Judge would decide if jury could hear previous uncharged allegations

In what critics say could be a "seismic change" in state criminal law, the Texas Senate tentatively approved a bill that would allow jurors in sexual assault cases to hear testimony about similar allegations against a defendant - even if the previous incident did not result in a conviction or even criminal charges.

The bill by Sen. Joan Huffman, R-Houston, would allow the introduction of testimony about allegations of other sexual assaults to be admitted during the guilt or innocence phase of a trial if a judge - outside the presence of the jury - hears the evidence and deems it relevant.

The bill gives "greater resources to prosecutors and victims of sexual assault," Huffman said Monday. Allowing testimony of similar sex offenses "brings Texas closer in line with federal rules of evidence," she added.

Sen. Royce West, D-Dallas, opposed the bill, arguing the measure would bring about "more wrongful convictions" because jurors will be afraid to acquit a defendant against whom they have heard multiple allegations. Jurors who are skeptical of the evidence of the case before them could feel compelled to convict "because he (the defendant) must have done something wrong," West said.

"All of us want to be law and order and the whole nine yards," West said. "But this is carving new ground in criminal jurisprudence. You ought to think long and hard, 'is that fair?' "

Although the Senate gave initial approval to the bill on a 23-8 vote Monday, Huffman retreated on her first attempt to pass the bill last week when it was met with hostile questions.

"This is a hard bill for many to vote against," said Sen. Robert Duncan, R-Lubbock. While current rules of procedure "are designed to protect liberty," he said Huffman's measure would allow jurors to hear "allegations that have not even been vetted by a grand jury."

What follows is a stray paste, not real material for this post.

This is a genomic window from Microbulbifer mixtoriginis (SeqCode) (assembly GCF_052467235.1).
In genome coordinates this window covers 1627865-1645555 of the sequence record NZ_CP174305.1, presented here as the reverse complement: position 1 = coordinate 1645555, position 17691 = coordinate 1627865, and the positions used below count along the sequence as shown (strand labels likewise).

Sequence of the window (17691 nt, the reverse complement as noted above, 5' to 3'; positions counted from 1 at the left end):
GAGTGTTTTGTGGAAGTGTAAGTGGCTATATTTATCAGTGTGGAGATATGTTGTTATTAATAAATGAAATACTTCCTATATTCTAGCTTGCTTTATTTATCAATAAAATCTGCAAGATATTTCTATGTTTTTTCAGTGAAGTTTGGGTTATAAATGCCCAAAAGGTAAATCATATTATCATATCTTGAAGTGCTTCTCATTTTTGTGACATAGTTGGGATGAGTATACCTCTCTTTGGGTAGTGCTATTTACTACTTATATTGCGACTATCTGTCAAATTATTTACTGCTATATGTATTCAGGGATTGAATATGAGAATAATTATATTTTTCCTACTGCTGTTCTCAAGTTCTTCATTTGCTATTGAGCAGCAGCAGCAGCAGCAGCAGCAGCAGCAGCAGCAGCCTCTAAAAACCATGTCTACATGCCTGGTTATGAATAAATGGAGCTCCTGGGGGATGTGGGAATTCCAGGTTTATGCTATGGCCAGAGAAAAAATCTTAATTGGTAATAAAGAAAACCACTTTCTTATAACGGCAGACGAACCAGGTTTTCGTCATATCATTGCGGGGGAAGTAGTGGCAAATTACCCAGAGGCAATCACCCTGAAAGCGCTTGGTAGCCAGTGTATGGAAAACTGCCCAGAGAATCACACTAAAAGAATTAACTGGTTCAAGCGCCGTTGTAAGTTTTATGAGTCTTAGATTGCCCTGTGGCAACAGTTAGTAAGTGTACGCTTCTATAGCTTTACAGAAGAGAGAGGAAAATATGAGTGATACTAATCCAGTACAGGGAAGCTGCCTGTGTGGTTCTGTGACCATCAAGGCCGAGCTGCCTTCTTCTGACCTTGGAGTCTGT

Constitutional issues

In an emotional response, Huffman described watching a 6-year-old girl clutching a teddy bear testify about a sexual assault.

"It would have been very helpful" to hear evidence about similar conduct by the defendant, she said. "Under current law, you can't do that."

Criminal law experts are split over the idea, said University of Houston law professor Adam Gershowitz.

"Defense attorneys believe it makes the trial more about the character of the defendant than whether they committed the act for which he is on trial," he said. "The evidence of prior behavior convinces the jury that he's a bad guy."

On the other hand, he continued, prosecutors find sexual assault cases difficult to prosecute because defendants charged with rape often claim the sex was consensual. Allowing testimony about similar acts would give jurors "evidence that this is not the first time it happened, that the defendant has a pattern of violent behavior."

"That's why it's a very hard issue," Gershowitz said. "I don't know which side is right."

Houston defense lawyer Pat McCann called it a terrible idea.

"With all due respect to Senator Huffman's sincere commitment to protecting victims of violent crime, this is probably one of the worst ideas that any senator has ever come up with," McCann said.

He said the rules of evidence are specifically designed to prevent juries from considering anything other than the facts of the case in front of them. Bringing in allegations that are too weak to garner an indictment or a criminal charge changes, fundamentally, the criminal justice system, he said.

"When you have an uncharged extraneous offense that somehow comes in at that phase, you have just guaranteed a guilty verdict and thrown out the U.S. Constitution," McCann said.

Similar bill in House

He noted that accused sex offenders are convicted every day without that provision.

A past president of the Harris County Criminal Lawyers Association, McCann said he was reminded of the Salem Witch trials.

"It's a dangerous, dangerous thing to convict people on past allegations, not convictions, not even charges," he said. "This is an unnecessary solution to a non-existent problem."

The Senate is expected to vote on final passage of the bill today . Rep. Beverly Woolley, R-Houston, has sponsored a companion bill which is pending in a House committee.